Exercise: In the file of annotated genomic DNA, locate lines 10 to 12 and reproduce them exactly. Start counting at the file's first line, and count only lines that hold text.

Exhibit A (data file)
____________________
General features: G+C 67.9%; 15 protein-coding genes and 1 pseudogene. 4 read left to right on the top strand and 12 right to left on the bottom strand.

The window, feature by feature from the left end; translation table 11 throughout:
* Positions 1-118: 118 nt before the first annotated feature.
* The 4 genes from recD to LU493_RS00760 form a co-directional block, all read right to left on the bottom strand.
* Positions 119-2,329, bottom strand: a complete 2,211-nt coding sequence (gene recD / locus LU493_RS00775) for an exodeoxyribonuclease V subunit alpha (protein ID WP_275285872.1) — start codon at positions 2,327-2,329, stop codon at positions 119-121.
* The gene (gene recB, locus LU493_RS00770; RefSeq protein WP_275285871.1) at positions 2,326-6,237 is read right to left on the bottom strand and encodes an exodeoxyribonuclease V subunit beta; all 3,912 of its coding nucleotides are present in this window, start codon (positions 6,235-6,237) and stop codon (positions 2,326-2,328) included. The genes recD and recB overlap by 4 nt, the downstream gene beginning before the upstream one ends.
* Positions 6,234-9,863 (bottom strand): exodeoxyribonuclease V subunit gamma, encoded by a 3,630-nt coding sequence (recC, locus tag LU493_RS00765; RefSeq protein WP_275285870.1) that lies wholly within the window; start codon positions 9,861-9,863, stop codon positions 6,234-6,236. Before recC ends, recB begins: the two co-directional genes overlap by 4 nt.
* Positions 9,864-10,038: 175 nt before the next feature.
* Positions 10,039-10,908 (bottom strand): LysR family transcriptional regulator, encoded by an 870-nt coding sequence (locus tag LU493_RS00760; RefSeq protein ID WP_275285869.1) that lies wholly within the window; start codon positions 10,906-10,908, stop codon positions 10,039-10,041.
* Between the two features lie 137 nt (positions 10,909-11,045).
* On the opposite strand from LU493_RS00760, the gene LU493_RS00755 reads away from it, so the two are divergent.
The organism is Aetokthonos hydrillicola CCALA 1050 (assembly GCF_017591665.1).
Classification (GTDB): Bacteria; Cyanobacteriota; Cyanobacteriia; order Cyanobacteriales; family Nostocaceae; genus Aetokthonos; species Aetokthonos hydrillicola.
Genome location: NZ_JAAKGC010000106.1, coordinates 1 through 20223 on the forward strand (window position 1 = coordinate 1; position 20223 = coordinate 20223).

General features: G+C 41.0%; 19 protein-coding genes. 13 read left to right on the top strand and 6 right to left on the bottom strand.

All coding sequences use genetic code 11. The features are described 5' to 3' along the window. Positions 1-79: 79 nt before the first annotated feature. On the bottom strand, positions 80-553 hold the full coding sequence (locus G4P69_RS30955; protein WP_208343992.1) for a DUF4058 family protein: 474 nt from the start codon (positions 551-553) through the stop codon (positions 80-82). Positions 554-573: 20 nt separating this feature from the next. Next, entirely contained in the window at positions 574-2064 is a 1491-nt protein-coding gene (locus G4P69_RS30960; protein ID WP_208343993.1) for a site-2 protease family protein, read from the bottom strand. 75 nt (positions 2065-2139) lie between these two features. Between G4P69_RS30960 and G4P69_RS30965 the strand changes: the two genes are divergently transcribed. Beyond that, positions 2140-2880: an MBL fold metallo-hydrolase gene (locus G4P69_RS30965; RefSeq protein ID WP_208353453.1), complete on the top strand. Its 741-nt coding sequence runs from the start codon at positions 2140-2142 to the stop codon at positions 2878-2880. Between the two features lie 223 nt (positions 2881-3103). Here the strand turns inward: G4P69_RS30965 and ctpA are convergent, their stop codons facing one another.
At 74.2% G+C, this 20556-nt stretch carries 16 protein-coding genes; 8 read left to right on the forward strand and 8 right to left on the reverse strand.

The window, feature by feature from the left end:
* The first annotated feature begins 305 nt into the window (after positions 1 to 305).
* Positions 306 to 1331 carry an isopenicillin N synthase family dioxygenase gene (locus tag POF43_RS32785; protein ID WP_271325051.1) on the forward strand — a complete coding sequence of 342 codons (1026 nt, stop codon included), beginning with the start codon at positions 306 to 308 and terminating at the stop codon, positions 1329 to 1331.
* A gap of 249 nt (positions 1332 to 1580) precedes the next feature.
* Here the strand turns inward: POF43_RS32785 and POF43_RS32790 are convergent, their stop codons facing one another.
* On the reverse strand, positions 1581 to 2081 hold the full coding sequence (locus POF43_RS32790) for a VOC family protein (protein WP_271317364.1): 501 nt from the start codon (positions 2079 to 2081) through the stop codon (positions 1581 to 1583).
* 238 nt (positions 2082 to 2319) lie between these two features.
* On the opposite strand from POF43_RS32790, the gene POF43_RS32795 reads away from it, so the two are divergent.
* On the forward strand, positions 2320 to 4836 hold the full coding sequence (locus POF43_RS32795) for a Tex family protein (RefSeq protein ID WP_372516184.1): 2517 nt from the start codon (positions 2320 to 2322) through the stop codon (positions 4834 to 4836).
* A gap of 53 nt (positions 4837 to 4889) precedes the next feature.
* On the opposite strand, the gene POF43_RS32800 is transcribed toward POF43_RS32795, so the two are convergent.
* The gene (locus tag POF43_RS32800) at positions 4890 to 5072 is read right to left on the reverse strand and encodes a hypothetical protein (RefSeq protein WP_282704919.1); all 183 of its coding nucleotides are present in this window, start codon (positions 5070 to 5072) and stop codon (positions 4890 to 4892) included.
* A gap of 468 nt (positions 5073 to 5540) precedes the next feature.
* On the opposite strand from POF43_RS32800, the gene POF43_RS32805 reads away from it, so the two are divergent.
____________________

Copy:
* Between the two features lie 137 nt (positions 10,909-11,045).
* On the opposite strand from LU493_RS00760, the gene LU493_RS00755 reads away from it, so the two are divergent.
The organism is Aetokthonos hydrillicola CCALA 1050 (assembly GCF_017591665.1).